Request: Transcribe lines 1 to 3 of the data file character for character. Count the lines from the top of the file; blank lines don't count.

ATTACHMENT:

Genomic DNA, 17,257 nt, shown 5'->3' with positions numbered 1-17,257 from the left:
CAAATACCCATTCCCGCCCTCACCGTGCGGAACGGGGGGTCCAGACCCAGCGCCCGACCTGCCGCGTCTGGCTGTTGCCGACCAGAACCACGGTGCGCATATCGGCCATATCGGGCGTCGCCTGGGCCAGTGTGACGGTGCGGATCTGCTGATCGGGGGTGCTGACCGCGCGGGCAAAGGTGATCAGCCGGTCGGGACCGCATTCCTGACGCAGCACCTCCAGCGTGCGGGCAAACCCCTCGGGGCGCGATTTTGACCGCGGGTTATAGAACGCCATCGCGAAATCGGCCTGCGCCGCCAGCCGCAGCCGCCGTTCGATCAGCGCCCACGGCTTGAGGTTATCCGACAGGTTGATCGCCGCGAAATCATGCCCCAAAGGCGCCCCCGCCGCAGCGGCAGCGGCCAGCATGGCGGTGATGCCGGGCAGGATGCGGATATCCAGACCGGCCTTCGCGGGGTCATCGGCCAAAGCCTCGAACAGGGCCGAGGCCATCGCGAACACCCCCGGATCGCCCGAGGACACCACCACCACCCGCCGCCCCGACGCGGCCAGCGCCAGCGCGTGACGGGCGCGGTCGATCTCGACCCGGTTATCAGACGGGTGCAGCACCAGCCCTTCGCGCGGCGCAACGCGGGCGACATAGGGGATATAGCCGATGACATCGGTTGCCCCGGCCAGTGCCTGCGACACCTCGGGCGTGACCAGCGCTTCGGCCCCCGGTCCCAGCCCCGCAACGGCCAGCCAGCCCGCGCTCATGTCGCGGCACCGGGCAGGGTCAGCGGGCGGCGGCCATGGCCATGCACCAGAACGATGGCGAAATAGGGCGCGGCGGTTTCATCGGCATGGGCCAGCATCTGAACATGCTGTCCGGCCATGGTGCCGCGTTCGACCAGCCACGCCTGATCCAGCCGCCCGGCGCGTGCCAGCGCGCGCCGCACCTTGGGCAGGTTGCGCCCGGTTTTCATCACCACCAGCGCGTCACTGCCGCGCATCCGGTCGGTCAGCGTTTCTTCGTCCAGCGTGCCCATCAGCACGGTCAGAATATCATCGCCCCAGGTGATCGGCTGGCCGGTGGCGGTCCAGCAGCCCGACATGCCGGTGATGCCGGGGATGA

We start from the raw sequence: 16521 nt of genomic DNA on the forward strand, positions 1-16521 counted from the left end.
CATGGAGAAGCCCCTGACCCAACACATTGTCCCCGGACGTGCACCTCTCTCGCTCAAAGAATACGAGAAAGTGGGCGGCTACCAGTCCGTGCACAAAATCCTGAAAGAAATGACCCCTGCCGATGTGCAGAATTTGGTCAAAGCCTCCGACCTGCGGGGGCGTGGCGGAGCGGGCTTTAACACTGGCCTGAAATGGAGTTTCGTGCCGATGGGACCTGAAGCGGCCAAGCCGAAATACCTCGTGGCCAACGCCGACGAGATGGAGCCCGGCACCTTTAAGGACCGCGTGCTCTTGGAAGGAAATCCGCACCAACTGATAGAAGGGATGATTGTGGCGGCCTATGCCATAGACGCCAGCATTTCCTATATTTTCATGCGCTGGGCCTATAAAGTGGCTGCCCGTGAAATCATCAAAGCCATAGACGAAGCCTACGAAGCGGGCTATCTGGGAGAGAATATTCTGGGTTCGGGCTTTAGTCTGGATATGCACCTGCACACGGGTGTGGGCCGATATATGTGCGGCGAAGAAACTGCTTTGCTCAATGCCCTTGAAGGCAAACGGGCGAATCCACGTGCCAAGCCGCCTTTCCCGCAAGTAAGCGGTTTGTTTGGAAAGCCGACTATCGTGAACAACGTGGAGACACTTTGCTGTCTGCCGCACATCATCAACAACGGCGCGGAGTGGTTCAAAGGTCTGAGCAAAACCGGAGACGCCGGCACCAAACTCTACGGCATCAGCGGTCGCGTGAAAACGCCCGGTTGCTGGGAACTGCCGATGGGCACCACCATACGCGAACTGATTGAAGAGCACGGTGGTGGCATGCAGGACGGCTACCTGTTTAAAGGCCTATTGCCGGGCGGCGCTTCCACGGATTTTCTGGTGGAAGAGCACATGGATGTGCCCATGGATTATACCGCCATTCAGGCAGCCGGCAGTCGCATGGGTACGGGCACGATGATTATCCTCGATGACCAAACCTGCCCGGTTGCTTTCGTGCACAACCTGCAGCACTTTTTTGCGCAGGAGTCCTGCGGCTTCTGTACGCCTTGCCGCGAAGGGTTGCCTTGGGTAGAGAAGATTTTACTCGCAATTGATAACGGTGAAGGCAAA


Genomic DNA, 17,257 nt, shown 5'->3' with positions numbered 1-17,257 from the left:
CAAATACCCATTCCCGCCCTCACCGTGCGGAACGGGGGGTCCAGACCCAGCGCCCGACCTGCCGCGTCTGGCTGTTGCCGACCAGAACCACGGTGCGCATATCGGCCATATCGGGCGTCGCCTGGGCCAGTGTGACGGTGCGGATCTGCTGATCGGGGGTGCTGACCGCGCGGGCAAAGGTGATCAGCCGGTCGGGACCGCATTCCTGACGCAGCACCTCCAGCGTGCGGGCAAACCCCTCGGGGCGCGATTTTGACCGCGGGTTATAGAACGCCATCGCGAAATCGGCCTGCGCCGCCAGCCGCAGCCGCCGTTCGATCAGCGCCCACGGCTTGAGGTTATCCGACAGGTTGATCGCCGCGAAATCATGCCCCAAAGGCGCCCCCGCCGCAGCGGCAGCGGCCAGCATGGCGGTGATGCCGGGCAGGATGCGGATATCCAGACCGGCCTTCGCGGGGTCATCGGCCAAAGCCTCGAACAGGGCCGAGGCCATCGCGAACACCCCCGGATCGCCCGAGGACACCACCACCACCCGCCGCCCCGACGCGGCCAGCGCCAGCGCGTGACGGGCGCGGTCGATCTCGACCCGGTTATCAGACGGGTGCAGCACCAGCCCTTCGCGCGGCGCAACGCGGGCGACATAGGGGATATAGCCGATGACATCGGTTGCCCCGGCCAGTGCCTGCGACACCTCGGGCGTGACCAGCGCTTCGGCCCCCGGTCCCAGCCCCGCAACGGCCAGCCAGCCCGCGCTCATGTCGCGGCACCGGGCAGGGTCAGCGGGCGGCGGCCATGGCCATGCACCAGAACGATGGCGAAATAGGGCGCGGCGGTTTCATCGGCATGGGCCAGCATCTGAACATGCTGTCCGGCCATGGTGCCGCGTTCGACCAGCCACGCCTGATCCAGCCGCCCGGCGCGTGCCAGCGCGCGCCGCACCTTGGGCAGGTTGCGCCCGGTTTTCATCACCACCAGCGCGTCACTGCCGCGCATCCGGTCGGTCAGCGTTTCTTCGTCCAGCGTGCCCATCAGCACGGTCAGAATATCATCGCCCCAGGTGATCGGCTGGCCGGTGGCGGTCCAGCAGCCCGACATGCCGGTGATGCCGGGGATGA

We start from the raw sequence: 16521 nt of genomic DNA on the forward strand, positions 1-16521 counted from the left end.